Faecal attraction at Paignton Zoo

2019 04 PZ gorilla poo shakes 1.jpg

Here’s a story guaranteed to put you off your Easter eggs – a gorilla with constipation is being treated with what zoo keepers have dubbed poo-shakes…

Pertinax is one of the elder statesmen of Paignton Zoo in Devon. The 36-year-old Western lowland gorilla has long been dogged by constipation; animal experts decided on this move after oranges and even a course of tinned prunes failed to bring relief.

There are some good scientific names for the technique: microbiome restorative therapy; faecal transplant; transfaunation. It’s used on humans, on farm animals and is even being used to help save endangered species. Call it what you will, it’s still not something you want to dwell on at mealtimes…

Pertinax weighs-in at a healthy 200 kilos, achieved on a vegetable diet. The old boy is effectively retired and living separately from the Zoo’s three boisterous youngsters, Kiondo, Kivu and N’Dowe. One of his keepers, Gemma, says: “He’s always had a problem with constipation. He eats the same diet as the others and lives in the same environment, but they poo normally and he doesn’t.

Zoo research officer Dr Holly Farmer explains the aim of a faecal transplant: “Sharing a healthy animal’s gut flora through a faecal transplant can improve physical health and an animal’s temperament. We hope that micro-organisms from the stomach of a healthy gorilla will help sort out Pertinax’s issues.”

Transfaunation is a technique commonly used to treat indigestion in dairy cattle. It involves transferring a range of micro-organisms including bacteria, protozoa, fungi and archaea from the rumen (first stomach) of a healthy animal to that of a sick one. Meanwhile, scientists are looking at how faecal transplants might help save the koala from extinction by changing its bacterial flora and extending the range of foods different groups are able to digest. In addition, vets prescribe faecal transplants for domestic pets with a variety of intestinal problems.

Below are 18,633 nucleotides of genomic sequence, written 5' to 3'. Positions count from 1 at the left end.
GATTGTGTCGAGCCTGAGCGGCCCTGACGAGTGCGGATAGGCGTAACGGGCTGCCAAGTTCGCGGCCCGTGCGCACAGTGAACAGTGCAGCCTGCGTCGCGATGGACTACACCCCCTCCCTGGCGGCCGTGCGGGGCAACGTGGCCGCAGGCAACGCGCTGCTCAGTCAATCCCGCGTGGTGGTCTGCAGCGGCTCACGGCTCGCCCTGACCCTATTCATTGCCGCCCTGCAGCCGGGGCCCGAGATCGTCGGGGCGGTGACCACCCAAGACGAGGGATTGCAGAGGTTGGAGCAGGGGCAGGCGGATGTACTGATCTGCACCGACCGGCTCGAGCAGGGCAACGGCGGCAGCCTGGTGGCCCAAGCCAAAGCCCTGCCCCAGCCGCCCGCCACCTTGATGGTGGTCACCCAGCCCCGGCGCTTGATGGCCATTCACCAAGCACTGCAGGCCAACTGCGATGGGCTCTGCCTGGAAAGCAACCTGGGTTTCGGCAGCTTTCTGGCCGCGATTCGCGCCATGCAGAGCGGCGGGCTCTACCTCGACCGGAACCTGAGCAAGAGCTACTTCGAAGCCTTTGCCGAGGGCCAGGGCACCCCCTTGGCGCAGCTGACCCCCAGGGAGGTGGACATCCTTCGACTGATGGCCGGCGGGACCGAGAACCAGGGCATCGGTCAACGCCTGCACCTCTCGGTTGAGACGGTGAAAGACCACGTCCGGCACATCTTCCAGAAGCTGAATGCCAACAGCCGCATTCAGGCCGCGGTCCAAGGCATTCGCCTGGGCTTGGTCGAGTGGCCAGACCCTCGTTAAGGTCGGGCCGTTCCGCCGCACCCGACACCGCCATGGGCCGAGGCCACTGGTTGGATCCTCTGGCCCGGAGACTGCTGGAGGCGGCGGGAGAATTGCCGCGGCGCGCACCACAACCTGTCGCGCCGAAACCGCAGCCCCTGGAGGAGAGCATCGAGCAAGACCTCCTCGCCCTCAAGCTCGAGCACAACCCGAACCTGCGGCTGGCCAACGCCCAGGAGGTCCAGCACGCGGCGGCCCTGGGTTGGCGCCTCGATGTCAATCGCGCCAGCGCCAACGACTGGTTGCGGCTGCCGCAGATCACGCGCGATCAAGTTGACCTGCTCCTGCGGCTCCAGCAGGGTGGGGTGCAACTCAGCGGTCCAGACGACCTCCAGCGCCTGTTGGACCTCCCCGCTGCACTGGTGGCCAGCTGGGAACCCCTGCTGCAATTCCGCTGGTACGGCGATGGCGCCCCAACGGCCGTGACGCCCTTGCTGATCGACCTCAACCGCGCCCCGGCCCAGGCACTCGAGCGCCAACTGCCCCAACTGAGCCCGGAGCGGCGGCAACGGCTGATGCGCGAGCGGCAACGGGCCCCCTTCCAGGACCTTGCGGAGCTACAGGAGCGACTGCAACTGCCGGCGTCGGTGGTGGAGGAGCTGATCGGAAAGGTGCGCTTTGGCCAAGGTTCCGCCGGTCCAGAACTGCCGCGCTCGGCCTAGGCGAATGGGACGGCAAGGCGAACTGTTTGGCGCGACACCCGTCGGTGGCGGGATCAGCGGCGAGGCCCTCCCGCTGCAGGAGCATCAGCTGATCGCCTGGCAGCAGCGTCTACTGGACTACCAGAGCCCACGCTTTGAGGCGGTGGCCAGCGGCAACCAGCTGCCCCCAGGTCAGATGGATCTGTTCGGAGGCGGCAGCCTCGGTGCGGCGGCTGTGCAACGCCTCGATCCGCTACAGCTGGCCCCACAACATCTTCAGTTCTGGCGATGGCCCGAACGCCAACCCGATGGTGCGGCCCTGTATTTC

Poo from all three of the other gorillas – Kiondo, Kivu and N’Dowe – was used. Keeper Anne Lunt mixed it with warm water, apple and blackcurrant squash and honey to make the unappealing cocktail – and was both pleased and amazed by Pertinax’s response: “He drank three or four paper cups – he seemed to like it!”

Results can be achieved with one dose, though sometimes more are required. After a few days, keepers noted very promising improvements. They will continue to monitor Pertinax closely, but the technique does seem to be working.

The charity’s bachelor group of Western lowland gorillas – a Critically Endangered species – plays a vital role in international gorilla conservation, providing somewhere for young males to grow up in a social environment. Some may move on to be the dominant males in bachelor or family groups in other collections as part of the European breeding programme. Paignton Zoo

Paignton Zoo is a registered charity. For more information go towww.paigntonzoo.org.uk or ring 01803 697500.

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